Video: Fujifilm FinePix X10 digital camera
Zak Billmeier grew up in southern Vermont and coastal Maine. After graduating from Mary Washington College with a Geography degree he still isn't sure quite what to do with, he eventually settled in the mountains of Central Virginia. He spends his free time chasing his daughter around, taking pictures, gardening and cooking. Zak traces the roots of his interest in electronic gadgets to the Casio wristwatch with a built-in calculator he received as a gift one year as a child. He joined Crutchfield's car A/V team in 2007.
More from Zak Billmeier
Zak, Crutchfield camera enthusiast, tried out the Fujifilm FinePix X10 camera. He tells us about his favorite features like super Macro and manual focus, and shares his photographs. Check out his review of the X10’s sister model, the Fujifilm FinePix X100.
Fujifilm Finepix X10 digital camera
Zak: I've got the Fuji X10 camera here. And this is another Rangefinder-styled camera. As you can see, it kind of looks like old film cameras. It's a fixed lens but it's got a zoom of 28mm to 112 equivalent zoom on it so you have a nice, fast f/2 at the wide end. And maybe best of all, when you zoom it all the way in, you only lose one stop of light. It goes to f/2.8. Both of those are pretty wide apertures and that lets you blur backgrounds more effectivelyalso better low-light shots where you don't have to use a flash as much.
Something really smart is there's no on-off button that you have to play with. Instead Fuji's built it into the zoom lens. I love that. I wish every camera did it and another thing I wish more cameras did was let you manually zoom using the barrel. It's a lot more precise and frankly a lot quicker than the power zoom you'll find on most compact cameraslove that about it.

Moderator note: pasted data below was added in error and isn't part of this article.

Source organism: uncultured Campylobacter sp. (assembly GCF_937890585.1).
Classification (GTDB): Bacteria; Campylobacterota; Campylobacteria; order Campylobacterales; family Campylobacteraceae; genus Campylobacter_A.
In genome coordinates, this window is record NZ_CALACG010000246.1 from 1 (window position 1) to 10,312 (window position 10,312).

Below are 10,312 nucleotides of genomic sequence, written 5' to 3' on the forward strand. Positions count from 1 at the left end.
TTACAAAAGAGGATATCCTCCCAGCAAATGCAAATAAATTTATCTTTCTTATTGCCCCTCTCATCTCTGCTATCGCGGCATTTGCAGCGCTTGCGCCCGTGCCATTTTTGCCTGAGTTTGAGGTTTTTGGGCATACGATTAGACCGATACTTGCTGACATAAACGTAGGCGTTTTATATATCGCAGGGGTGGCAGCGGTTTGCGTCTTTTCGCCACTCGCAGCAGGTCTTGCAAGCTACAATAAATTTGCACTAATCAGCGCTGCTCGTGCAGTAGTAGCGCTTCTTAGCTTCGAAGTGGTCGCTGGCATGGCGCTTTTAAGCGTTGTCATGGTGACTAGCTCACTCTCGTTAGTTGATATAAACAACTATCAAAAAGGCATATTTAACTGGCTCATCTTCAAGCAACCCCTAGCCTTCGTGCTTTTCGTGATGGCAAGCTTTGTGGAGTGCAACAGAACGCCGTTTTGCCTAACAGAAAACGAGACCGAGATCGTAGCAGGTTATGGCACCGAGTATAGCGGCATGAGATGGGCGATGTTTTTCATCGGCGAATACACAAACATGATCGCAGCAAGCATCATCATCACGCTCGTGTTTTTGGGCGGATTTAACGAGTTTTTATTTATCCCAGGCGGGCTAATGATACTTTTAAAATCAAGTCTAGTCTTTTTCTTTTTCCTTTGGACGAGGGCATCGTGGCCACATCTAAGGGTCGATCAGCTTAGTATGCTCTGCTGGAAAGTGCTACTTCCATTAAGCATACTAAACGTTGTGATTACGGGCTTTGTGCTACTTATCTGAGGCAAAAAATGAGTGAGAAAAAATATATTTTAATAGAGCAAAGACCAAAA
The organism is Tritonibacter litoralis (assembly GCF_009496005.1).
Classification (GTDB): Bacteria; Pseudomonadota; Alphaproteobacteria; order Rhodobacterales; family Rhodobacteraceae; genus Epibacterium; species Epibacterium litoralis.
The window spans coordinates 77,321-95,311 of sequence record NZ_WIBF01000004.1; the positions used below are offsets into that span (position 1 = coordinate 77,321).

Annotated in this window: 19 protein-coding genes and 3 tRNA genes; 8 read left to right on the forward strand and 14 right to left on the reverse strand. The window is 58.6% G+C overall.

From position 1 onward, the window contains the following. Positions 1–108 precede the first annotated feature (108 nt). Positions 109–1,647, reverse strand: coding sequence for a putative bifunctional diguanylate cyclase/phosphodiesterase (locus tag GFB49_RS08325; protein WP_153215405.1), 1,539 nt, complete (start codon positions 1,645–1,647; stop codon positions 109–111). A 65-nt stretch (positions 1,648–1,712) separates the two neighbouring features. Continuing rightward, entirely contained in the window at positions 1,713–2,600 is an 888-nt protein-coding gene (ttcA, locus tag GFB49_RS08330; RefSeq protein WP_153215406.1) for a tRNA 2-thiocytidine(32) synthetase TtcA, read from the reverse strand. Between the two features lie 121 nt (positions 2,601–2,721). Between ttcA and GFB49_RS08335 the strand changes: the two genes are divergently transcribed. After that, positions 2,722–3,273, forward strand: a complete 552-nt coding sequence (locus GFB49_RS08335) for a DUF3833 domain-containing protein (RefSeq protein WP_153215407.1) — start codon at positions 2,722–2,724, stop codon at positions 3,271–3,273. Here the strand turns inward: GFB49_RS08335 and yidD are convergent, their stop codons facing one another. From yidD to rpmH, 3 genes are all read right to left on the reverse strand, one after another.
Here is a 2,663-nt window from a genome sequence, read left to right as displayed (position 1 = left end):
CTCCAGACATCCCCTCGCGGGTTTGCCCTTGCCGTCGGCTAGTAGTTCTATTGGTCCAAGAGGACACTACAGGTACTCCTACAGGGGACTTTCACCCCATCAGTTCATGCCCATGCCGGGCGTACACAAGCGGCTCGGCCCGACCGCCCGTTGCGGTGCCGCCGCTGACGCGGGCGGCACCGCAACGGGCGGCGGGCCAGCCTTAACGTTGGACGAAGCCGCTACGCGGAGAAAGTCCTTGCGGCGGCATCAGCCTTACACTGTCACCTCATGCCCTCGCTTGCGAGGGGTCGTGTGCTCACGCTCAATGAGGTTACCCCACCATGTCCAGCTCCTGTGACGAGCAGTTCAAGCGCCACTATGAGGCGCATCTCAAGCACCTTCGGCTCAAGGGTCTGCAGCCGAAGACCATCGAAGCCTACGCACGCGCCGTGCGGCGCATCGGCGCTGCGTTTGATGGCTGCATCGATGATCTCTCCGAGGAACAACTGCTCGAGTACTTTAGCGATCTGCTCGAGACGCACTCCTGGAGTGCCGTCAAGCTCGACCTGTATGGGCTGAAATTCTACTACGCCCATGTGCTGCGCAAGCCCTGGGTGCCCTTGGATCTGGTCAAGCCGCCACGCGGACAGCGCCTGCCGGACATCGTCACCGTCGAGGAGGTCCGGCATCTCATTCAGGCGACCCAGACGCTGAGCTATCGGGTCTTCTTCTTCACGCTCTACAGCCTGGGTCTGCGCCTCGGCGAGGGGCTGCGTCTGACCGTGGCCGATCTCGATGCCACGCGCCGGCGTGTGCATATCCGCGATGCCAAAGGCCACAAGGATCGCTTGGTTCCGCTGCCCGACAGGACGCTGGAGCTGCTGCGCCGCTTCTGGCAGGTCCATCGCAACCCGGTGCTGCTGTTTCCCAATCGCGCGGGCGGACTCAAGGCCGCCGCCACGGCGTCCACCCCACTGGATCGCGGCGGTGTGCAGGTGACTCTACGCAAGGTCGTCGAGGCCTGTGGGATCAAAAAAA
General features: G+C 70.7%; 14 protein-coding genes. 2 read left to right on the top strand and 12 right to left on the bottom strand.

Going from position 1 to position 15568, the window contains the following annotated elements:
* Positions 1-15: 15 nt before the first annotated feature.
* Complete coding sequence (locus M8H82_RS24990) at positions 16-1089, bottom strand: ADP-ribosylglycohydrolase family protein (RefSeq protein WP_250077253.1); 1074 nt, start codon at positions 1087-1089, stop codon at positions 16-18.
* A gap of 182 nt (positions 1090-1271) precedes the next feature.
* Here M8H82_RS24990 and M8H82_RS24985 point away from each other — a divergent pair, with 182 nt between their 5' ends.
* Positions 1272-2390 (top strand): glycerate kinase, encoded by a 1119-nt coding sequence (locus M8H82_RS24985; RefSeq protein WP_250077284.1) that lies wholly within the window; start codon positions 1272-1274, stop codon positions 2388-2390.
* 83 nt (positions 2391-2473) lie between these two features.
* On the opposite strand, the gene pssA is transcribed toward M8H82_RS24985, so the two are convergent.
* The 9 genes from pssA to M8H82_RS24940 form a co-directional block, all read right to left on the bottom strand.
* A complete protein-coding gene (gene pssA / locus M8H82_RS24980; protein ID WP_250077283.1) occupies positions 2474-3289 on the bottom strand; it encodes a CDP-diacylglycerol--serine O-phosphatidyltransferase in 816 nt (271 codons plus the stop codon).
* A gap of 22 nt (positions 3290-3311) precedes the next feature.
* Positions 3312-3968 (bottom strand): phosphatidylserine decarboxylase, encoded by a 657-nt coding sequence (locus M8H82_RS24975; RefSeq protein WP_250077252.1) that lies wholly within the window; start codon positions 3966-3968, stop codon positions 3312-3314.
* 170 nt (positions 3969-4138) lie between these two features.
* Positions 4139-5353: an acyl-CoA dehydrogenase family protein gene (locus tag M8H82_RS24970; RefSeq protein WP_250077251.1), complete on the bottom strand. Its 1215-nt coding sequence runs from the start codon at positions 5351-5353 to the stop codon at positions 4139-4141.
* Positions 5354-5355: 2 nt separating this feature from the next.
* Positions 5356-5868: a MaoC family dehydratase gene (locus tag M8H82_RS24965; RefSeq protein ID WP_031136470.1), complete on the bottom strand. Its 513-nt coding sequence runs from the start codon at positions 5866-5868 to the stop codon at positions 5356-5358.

Sensor is bigger than most point-and-shoot cameras
The sensor, while it is on the small side compared to the DSLRs, it's a lot bigger than other compact cameras have. It's about twice as big as other cameras that it competes with frankly. And it's a lot bigger than your typical point and shoot or your phone camera. So bigger sensor, better pictures, generally speaking.
Fuji has given you a lot of the controls that you need right up front on dials, and so you don't have to dive into menus so much. It's really nice when you're out shooting and you need to make a quick adjustment, like exposure compensation. It's right here on the dial. If the picture's too bright, just dial it down to -1 or something, take the picture again. It will probably come out pretty well.
EXR mode gives you sharper low light shots
It's got a really nice, what Fuji calls an EXR mode on here, and what that does is it analyzes a scene and will apply some of their processing magic to it. For instance, in low light what it'll do is it'll take the 12-megapixel sensor and actually bend them together and give you a 6-megapixel low-light image. What that does is it combines pixels to gather more light, and it'll give you less noisy low-light shots. It's pretty cool and it really does work.
This has two macro settings. It has macro and then super macro. Super macro lets you shoot something so close your lens is almost touching it. And it'll really blur that background too so you can get just an awesome close up shot of anything that looks interesting with that super macro. It's one of my favorite things about the camera actually.
If you have any questions about the X10 just give us a call.